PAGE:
Arthritis is one of the most common conditions dogs suffer from. In fact, at least one in five dogs suffer from canine arthritis at some point in their life. This condition is most common in senior dogs, affecting their legs, hips, back and more - making day to day movement painful and uncomfortable.
Thankfully, canine arthritis can be diagnosed early and managed accordingly so your pup can live out the rest of their days relatively pain-free!
Let’s take a look at arthritis in dogs and how you can help your dog manage it!
Arthritis in dogs involves the inflammation and degeneration of at least one of their joints. It can be caused by a variety of factors including your dog’s weight, age, injury history, breed or even their diet.
With that said, simply getting old does not cause dog arthritis! It may, however, make your dog more susceptible to it, as a senior dog’s joints may not be as strong.
If you suspect your pup may be experiencing joint pain and discomfort, these are some common dog arthritis symptoms you should look out for:
- Difficulty getting up and laying down
- Walking stiffly
- Dog can’t walk well
- Lameness in one or more legs
- Reluctance to go up and down stairs
- Reluctance to jump up or down, such as on to/off furniture or into/out of a vehicle
- Stiff, sore or swollen joints
- Disliking contact with some parts of their body
- Reduced stamina
- Unexpected aggression
It’s important to note that some of these symptoms may also occur simply due to your dog’s age, rather than due to arthritis. Senior dogs will generally suffer from mobility issues. To better understand your dog’s condition, it’s advisable to visit a veterinarian for a proper diagnosis and treatment plan if you suspect your dog may have arthritis.
If your dog is indeed diagnosed with arthritis, the key point of your pup’s “treatment” is to alleviate their discomfort and pain. While your vet may prescribe some anti-inflammatory or pain relieving medication for your dog, your pup may require further help to make their life more comfortable.
#1 Watch Their Diet
Your dog’s diet can play a huge role in managing their arthritis.
First and foremost, managing your dog’s weight is key to helping to keep excess weight off their joints and reducing their pain. Overweight dogs can have a lot of excess weight weighing down on their body and joints.
While exercise may also help your pup manage their weight, senior dogs will struggle with keeping up with an exercise plan, especially if their dog arthritis is severe.
Regardless, choosing the right dog diet can help your dog even if they can’t manage their weight through exercise. Look into diets that contain natural anti-inflammatory properties, antioxidants or Omega fatty acids such as Stella & Chewy’s Hip & Joint Boost Freeze Dried Raw Dog Food.
This particular diet also contains glucosamine, which is essential for building up healthy cartilage and has a scientifically proven track record of reducing arthritis pain.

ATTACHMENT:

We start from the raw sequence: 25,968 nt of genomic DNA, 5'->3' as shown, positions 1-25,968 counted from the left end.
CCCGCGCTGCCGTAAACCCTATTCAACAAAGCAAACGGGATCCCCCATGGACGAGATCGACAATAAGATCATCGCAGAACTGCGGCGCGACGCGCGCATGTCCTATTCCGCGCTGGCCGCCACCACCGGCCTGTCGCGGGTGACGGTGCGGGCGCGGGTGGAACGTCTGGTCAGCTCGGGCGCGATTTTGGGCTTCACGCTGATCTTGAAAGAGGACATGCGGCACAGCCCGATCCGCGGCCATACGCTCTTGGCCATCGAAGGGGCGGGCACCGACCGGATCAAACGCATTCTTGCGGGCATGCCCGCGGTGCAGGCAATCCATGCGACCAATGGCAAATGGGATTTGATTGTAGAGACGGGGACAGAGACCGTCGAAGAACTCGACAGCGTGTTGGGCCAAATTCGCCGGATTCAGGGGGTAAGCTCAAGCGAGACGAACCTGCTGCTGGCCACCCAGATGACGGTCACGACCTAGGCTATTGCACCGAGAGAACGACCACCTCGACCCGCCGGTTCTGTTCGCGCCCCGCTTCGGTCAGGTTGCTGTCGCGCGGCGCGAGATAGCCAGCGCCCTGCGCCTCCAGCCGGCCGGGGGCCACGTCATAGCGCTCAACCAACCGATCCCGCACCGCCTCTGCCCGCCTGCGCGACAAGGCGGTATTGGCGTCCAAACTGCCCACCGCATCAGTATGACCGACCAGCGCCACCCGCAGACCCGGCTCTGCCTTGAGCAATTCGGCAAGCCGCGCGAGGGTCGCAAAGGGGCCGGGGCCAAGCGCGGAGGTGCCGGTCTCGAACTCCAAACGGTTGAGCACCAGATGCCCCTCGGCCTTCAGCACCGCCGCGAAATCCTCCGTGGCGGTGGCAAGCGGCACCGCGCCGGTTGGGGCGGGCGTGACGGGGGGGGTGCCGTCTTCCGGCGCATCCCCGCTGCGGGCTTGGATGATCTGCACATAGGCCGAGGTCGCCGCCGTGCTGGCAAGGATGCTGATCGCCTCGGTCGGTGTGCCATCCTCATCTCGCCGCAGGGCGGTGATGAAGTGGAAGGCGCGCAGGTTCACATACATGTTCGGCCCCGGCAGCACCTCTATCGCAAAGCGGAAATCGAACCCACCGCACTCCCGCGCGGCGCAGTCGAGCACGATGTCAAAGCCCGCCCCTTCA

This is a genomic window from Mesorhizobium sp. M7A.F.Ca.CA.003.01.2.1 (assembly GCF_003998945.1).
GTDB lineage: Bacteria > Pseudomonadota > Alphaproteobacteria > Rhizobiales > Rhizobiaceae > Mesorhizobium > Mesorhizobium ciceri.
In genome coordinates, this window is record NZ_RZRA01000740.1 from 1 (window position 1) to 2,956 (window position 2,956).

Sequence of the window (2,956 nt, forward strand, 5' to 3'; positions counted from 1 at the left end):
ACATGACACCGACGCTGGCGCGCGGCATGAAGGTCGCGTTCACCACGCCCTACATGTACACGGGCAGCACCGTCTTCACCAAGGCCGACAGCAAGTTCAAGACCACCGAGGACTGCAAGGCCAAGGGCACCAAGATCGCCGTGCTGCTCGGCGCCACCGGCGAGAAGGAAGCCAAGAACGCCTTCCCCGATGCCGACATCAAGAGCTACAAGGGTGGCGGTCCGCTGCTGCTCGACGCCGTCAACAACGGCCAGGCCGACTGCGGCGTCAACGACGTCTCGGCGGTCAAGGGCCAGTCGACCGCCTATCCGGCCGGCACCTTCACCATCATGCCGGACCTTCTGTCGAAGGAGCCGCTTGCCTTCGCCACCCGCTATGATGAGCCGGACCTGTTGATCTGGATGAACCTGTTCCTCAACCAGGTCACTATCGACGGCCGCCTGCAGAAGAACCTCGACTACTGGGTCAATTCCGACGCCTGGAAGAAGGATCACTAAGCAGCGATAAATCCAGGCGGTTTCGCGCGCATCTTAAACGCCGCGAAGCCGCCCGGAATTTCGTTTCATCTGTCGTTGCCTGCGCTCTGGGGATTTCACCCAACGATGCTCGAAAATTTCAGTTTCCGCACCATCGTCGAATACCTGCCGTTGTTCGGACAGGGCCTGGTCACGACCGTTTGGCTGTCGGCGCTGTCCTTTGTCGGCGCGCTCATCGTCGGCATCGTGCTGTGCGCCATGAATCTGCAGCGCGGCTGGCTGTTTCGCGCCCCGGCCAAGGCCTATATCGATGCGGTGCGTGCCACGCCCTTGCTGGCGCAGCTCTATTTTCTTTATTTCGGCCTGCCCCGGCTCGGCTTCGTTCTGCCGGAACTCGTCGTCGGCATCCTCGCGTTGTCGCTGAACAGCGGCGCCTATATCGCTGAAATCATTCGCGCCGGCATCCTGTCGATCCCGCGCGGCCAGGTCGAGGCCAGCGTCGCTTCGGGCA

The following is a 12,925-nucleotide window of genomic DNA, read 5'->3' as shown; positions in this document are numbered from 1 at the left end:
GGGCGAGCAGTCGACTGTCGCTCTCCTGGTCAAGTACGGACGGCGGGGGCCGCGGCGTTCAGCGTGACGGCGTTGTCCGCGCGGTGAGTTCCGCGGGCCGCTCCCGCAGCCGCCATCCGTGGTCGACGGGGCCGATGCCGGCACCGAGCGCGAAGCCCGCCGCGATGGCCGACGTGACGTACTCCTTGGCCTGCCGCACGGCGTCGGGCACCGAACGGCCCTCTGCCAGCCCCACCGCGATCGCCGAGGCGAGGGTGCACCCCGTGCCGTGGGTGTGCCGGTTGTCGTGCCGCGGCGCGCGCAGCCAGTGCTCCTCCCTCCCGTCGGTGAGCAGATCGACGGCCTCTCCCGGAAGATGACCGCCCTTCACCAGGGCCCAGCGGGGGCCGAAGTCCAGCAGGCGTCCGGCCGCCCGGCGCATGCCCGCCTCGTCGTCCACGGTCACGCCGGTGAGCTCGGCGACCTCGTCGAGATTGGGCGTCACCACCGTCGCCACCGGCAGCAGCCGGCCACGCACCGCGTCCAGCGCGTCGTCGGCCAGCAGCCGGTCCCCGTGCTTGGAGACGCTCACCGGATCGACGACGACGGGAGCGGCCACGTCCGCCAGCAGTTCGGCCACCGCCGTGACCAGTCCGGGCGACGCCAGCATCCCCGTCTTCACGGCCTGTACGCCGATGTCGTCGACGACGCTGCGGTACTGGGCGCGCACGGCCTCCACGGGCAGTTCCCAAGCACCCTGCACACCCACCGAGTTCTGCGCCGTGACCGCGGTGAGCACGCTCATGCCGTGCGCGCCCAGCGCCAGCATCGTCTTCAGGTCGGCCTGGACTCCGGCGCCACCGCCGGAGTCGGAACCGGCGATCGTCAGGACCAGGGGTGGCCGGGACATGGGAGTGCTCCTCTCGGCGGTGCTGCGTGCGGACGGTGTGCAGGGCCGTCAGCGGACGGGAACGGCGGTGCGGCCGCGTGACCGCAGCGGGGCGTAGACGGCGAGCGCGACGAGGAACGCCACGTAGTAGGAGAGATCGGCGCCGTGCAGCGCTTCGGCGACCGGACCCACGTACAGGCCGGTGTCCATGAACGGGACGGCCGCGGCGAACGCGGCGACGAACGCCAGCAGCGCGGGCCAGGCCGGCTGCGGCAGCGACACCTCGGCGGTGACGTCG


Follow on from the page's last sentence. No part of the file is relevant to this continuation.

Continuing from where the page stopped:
#2 Keep Up with Supplements
Dogs tend to lose their appetite as they grow older. This may sometimes mean you need to pad your pup’s diet with additional nutrients via dog joint supplements.
Thankfully, there are plenty of dog joint supplements on the market for dogs facing arthritis. For instance, Four Leaf Rover’s Joint & Mobility Dog Supplements and BIXBI Organic Joints Daily Supplement great for relieving arthritis pain and can be spooned directly into your dog’s food.
#3 Don’t Forget Treats!
Outside meal time, your pup is sure to enjoy a tasty treat once in a while. Make use of that by giving them specially formulated hip and joint supporting treats like Bronco Peanut Butter Joint & Movement Dog Treat!
For a 2-in-1 treat, give Happi Doggy’s Hip & Joint Dental Dog Chews a try! These tasty dental chews will help reduce joint inflammation and prevent joint damage while cleaning your pup’s teeth.
#4 Physical Therapy
While dogs with arthritis will find general exercise painful and uncomfortable, you should still try and get some physical therapy into your dog’s everyday routine.
Specific exercises can be recommended by veterinarians and many pet owners benefit from researching at-home physical therapy exercises to perform with their pups. Hydrotherapy can also help as it allows your dog to get some exercise and physical activity without as much impact to their joints.
Holistic therapy like acupuncture or electromagnetic field therapy may also help your dog alleviate some pain and discomfort.
It’s sometimes inevitable for your dog’s mobility to suffer as they get older, but there are plenty of things we pet owners can do to maintain or improve our dog’s quality of life even if they have arthritis. Putting in the time and effort to adjust to our pup’s condition will help them live as pain-free as possible in their golden years!
Tammi is an avid writer, but especially loves learning and writing about animals! She spends her free time visiting cat cafes, playing video games and having plenty of cuddle time with her pup.